Word Becomes Flesh….

7 Feb

On March 28th, the film “Noah” opens. I would imagine the timing is strategic as Easter follows shortly afterwards on the calendar. Already some of the Christian world is up in arms claiming that it won’t be true to the Bible or biblical enough. That it will be too saturated with Hollywood’s penchant for violence and sex. Well, spoiler alert. The Bible has lots of violence and sex.

Personally, I’m thrilled as I think the Bible is rich with source material for epic cinema. Done well, it could have the power to illuminate as well as entertain. But cinema is a different medium than literature and the Bible is its own unique form of literature anyway, comprised of poetry, genealogies, historical accounts, narrative, parables and letters. Anytime a book is adapted to screen, it has to translate into the specifics of film making. To compare the two is like trying to find the similarities between apples and oranges.

But that does not mean the endeavor isn’t worthwhile. On the contrary. There is much to be gleaned from taking characters and themes from the Bible and allowing the Word to become flesh. By doing so, we are able to play with the text, explore it and apply it to our own lives. Is this a form of eisegesis instead of exegesis? Perhaps. But aren’t we always bringing our own experiences and perspectives into interpretation anyway?

I remember exploring Genesis stories in a psychodramatic fashion with seniors in an orthodox Jewish nursing home in New York. At first there was some some resistance for deconstructing the text in such a fashion. Then there was great enthusiasm. And do you know what the common reflection was after exploring the Noah story in this way? That the rainbow at the end, which serves as a sign of God’s covenant with the earth, for them represented symbolic hope that the Holocaust would never again occur…. Yes, our own lives impact how we see the world around us.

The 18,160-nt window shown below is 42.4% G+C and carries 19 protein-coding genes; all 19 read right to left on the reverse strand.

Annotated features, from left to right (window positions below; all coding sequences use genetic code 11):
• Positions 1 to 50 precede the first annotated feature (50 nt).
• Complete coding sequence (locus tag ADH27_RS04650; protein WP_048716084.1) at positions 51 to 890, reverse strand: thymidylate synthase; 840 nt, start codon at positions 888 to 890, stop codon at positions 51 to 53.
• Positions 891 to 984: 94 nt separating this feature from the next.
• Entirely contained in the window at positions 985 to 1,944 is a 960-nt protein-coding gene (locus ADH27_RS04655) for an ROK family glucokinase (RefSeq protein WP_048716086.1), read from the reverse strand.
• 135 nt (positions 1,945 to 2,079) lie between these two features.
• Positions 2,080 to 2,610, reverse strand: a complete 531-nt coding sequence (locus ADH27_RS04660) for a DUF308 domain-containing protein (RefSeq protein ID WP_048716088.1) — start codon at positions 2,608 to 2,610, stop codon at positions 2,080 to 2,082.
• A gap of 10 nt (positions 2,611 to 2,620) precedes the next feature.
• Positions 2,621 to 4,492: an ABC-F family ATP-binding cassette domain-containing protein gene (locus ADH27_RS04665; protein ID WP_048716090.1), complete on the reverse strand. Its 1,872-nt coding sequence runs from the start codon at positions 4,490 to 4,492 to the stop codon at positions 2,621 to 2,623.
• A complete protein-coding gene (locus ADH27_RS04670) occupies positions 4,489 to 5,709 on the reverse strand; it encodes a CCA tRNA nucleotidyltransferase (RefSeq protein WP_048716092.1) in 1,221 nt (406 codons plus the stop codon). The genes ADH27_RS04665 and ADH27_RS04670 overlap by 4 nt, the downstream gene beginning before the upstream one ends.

In the last year, I have been exploring characters from the Bible by acting a few pieces from a collection of monologues found in Lady Parts: Biblical Women and the Vagina Monologues. I’ve been performing the character of Jael and the Woman Caught in Adultery.

The Woman Caught in Adultery, written by Lisa Nichols Hickman is a beautiful piece clearly reflecting redemption themes and also a woman’s burgeoning awareness of her innate worth separate from her sexuality. The story is only found in the Gospel of John and some claim it was included only for specific theological illustration.

The story of Jael is found in Judges. Most don’t know it. She kills a Canaanite warrior, Sisera with a tent peg and is lauded as a heroine of Israel. This strong interpretation by Emily Havelka is quite subversive. When given the chance to actually speak, the imaginary Jael says she didn’t kill Sisera for Yahweh or Israel. She did it to save herself from being raped. Is this true to the Bible? Well, no. But is it feasible. YES. Right after the mention of Jael’s victory is the Song of Deborah. In it, there is mention of Sisera’s mother who would be eagerly waiting for her son to return. She says, “Are they (her son and the men), not finding and dividing the spoil? – A girl or two for every man…” (Judges 5:30). Personally, I find it disgusting that a mother would talk so nonchalantly about other women being raped by soldiers but this was the reality. And indeed, near the end of Judges, a concubine is brutally gang raped and left for dead because, “all the people did what was right in their own eyes.” “And they raped my concubine until she died. Then I took my concubine and cut her into pieces…” Judges 20:6.

These things don’t mean so much until you actually hear from the people they concern the most in the story.

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